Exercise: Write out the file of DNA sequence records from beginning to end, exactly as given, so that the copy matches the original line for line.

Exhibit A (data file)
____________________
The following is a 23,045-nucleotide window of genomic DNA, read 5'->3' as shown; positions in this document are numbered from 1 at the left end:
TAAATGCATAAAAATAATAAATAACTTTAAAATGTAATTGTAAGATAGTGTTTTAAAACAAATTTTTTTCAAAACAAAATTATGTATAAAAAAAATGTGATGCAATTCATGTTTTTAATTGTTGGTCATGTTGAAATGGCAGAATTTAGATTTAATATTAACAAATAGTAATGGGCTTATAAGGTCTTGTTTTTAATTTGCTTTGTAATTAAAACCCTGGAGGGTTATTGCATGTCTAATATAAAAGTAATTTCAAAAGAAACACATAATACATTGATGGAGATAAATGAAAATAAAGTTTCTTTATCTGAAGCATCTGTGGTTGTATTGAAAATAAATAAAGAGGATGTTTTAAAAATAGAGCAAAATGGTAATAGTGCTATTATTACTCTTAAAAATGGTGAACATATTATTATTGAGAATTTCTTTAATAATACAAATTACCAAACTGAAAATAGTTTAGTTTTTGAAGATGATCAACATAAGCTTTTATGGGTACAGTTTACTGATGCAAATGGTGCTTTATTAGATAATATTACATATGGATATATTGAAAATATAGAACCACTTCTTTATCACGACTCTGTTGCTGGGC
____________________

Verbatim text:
The following is a 23,045-nucleotide window of genomic DNA, read 5'->3' as shown; positions in this document are numbered from 1 at the left end:
TAAATGCATAAAAATAATAAATAACTTTAAAATGTAATTGTAAGATAGTGTTTTAAAACAAATTTTTTTCAAAACAAAATTATGTATAAAAAAAATGTGATGCAATTCATGTTTTTAATTGTTGGTCATGTTGAAATGGCAGAATTTAGATTTAATATTAACAAATAGTAATGGGCTTATAAGGTCTTGTTTTTAATTTGCTTTGTAATTAAAACCCTGGAGGGTTATTGCATGTCTAATATAAAAGTAATTTCAAAAGAAACACATAATACATTGATGGAGATAAATGAAAATAAAGTTTCTTTATCTGAAGCATCTGTGGTTGTATTGAAAATAAATAAAGAGGATGTTTTAAAAATAGAGCAAAATGGTAATAGTGCTATTATTACTCTTAAAAATGGTGAACATATTATTATTGAGAATTTCTTTAATAATACAAATTACCAAACTGAAAATAGTTTAGTTTTTGAAGATGATCAACATAAGCTTTTATGGGTACAGTTTACTGATGCAAATGGTGCTTTATTAGATAATATTACATATGGATATATTGAAAATATAGAACCACTTCTTTATCACGACTCTGTTGCTGGGC